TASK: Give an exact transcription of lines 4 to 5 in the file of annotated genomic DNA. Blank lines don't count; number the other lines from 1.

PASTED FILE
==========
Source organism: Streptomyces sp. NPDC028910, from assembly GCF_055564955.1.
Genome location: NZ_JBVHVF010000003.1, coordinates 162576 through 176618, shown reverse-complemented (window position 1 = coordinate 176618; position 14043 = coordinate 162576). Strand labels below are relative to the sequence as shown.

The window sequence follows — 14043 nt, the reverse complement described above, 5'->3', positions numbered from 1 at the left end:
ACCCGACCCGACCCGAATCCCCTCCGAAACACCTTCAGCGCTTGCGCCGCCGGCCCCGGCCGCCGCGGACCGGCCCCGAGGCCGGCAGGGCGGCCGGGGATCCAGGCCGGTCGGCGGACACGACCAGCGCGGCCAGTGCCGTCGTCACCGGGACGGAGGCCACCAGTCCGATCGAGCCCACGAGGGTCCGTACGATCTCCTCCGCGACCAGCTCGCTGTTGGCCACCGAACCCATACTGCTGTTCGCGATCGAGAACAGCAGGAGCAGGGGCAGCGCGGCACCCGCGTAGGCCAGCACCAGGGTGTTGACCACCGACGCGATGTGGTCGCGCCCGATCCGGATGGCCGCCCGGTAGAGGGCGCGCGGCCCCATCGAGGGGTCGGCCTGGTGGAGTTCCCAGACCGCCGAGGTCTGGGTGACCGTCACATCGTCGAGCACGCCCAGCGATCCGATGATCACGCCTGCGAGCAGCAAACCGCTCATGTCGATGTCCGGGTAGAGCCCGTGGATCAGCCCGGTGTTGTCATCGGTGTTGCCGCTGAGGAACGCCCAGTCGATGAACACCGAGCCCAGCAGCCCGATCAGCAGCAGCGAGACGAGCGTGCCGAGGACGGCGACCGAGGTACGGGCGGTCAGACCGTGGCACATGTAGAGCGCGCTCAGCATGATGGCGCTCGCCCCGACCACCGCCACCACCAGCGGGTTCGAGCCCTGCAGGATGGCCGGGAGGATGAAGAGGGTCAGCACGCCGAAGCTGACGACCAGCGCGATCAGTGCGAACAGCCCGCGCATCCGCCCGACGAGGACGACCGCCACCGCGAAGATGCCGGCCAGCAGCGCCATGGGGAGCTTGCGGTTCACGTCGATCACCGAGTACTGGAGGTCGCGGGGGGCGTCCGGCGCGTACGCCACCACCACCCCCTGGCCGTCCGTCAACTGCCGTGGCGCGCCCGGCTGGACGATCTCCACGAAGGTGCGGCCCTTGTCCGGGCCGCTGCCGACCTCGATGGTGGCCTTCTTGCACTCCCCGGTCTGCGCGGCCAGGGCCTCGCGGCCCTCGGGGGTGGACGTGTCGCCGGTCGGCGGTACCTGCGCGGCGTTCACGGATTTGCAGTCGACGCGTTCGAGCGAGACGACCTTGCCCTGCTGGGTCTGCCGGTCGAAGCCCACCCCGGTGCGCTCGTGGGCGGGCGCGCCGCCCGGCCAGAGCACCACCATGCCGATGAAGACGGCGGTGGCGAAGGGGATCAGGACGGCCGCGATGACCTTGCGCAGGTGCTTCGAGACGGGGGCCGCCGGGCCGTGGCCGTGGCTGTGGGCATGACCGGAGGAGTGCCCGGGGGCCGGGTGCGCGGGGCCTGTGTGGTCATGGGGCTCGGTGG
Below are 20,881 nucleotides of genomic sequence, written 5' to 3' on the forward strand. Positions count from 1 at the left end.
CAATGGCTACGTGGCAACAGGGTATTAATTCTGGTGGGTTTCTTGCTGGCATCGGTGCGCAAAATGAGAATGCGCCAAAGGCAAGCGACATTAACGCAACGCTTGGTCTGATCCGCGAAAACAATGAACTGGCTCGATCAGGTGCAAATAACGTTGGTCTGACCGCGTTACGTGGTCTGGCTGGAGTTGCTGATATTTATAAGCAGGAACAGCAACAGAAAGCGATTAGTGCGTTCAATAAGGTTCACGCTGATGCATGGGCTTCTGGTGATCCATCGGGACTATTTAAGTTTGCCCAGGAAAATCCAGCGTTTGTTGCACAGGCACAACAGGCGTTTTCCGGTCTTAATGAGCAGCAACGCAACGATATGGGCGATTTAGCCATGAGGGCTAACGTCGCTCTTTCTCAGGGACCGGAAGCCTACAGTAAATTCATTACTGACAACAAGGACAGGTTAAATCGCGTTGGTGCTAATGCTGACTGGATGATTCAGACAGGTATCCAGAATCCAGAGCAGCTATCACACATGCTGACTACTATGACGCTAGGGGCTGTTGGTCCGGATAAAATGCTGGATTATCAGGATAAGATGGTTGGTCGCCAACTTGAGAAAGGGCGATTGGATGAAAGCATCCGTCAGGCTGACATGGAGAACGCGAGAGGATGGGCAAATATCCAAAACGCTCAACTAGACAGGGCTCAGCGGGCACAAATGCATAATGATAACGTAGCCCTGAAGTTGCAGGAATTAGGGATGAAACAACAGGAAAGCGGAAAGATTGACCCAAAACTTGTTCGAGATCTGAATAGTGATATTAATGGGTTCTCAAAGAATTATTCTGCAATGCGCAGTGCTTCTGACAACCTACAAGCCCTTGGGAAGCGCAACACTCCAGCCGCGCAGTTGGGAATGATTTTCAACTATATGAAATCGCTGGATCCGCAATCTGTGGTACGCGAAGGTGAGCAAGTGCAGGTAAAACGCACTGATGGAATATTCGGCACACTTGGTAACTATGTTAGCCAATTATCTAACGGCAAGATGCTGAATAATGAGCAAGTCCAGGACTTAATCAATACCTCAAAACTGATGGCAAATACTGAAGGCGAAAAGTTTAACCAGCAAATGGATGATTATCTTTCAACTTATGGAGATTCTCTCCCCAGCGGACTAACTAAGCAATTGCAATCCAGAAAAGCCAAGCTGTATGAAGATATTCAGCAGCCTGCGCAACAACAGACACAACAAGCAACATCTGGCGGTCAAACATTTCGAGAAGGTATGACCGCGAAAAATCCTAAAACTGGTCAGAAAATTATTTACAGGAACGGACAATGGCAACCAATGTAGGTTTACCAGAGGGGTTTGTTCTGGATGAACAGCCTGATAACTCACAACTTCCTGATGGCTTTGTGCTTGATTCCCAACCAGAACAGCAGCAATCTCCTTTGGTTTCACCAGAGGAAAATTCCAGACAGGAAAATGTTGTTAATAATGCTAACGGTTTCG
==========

ACCCGACCCGACCCGAATCCCCTCCGAAACACCTTCAGCGCTTGCGCCGCCGGCCCCGGCCGCCGCGGACCGGCCCCGAGGCCGGCAGGGCGGCCGGGGATCCAGGCCGGTCGGCGGACACGACCAGCGCGGCCAGTGCCGTCGTCACCGGGACGGAGGCCACCAGTCCGATCGAGCCCACGAGGGTCCGTACGATCTCCTCCGCGACCAGCTCGCTGTTGGCCACCGAACCCATACTGCTGTTCGCGATCGAGAACAGCAGGAGCAGGGGCAGCGCGGCACCCGCGTAGGCCAGCACCAGGGTGTTGACCACCGACGCGATGTGGTCGCGCCCGATCCGGATGGCCGCCCGGTAGAGGGCGCGCGGCCCCATCGAGGGGTCGGCCTGGTGGAGTTCCCAGACCGCCGAGGTCTGGGTGACCGTCACATCGTCGAGCACGCCCAGCGATCCGATGATCACGCCTGCGAGCAGCAAACCGCTCATGTCGATGTCCGGGTAGAGCCCGTGGATCAGCCCGGTGTTGTCATCGGTGTTGCCGCTGAGGAACGCCCAGTCGATGAACACCGAGCCCAGCAGCCCGATCAGCAGCAGCGAGACGAGCGTGCCGAGGACGGCGACCGAGGTACGGGCGGTCAGACCGTGGCACATGTAGAGCGCGCTCAGCATGATGGCGCTCGCCCCGACCACCGCCACCACCAGCGGGTTCGAGCCCTGCAGGATGGCCGGGAGGATGAAGAGGGTCAGCACGCCGAAGCTGACGACCAGCGCGATCAGTGCGAACAGCCCGCGCATCCGCCCGACGAGGACGACCGCCACCGCGAAGATGCCGGCCAGCAGCGCCATGGGGAGCTTGCGGTTCACGTCGATCACCGAGTACTGGAGGTCGCGGGGGGCGTCCGGCGCGTACGCCACCACCACCCCCTGGCCGTCCGTCAACTGCCGTGGCGCGCCCGGCTGGACGATCTCCACGAAGGTGCGGCCCTTGTCCGGGCCGCTGCCGACCTCGATGGTGGCCTTCTTGCACTCCCCGGTCTGCGCGGCCAGGGCCTCGCGGCCCTCGGGGGTGGACGTGTCGCCGGTCGGCGGTACCTGCGCGGCGTTCACGGATTTGCAGTCGACGCGTTCGAGCGAGACGACCTTGCCCTGCTGGGTCTGCCGGTCGAAGCCCACCCCGGTGCGCTCGTGGGCGGGCGCGCCGCCCGGCCAGAGCACCACCATGCCGATGAAGACGGCGGTGGCGAAGGGGATCAGGACGGCCGCGATGACCTTGCGCAGGTGCTTCGAGACGGGGGCCGCCGGGCCGTGGCCGTGGCTGTGGGCATGACCGGAGGAGTGCCCGGGGGCCGGGTGCGCGGGGCCTGTGTGGTCATGGGGCTCGGTGG
Below are 20,881 nucleotides of genomic sequence, written 5' to 3' on the forward strand. Positions count from 1 at the left end.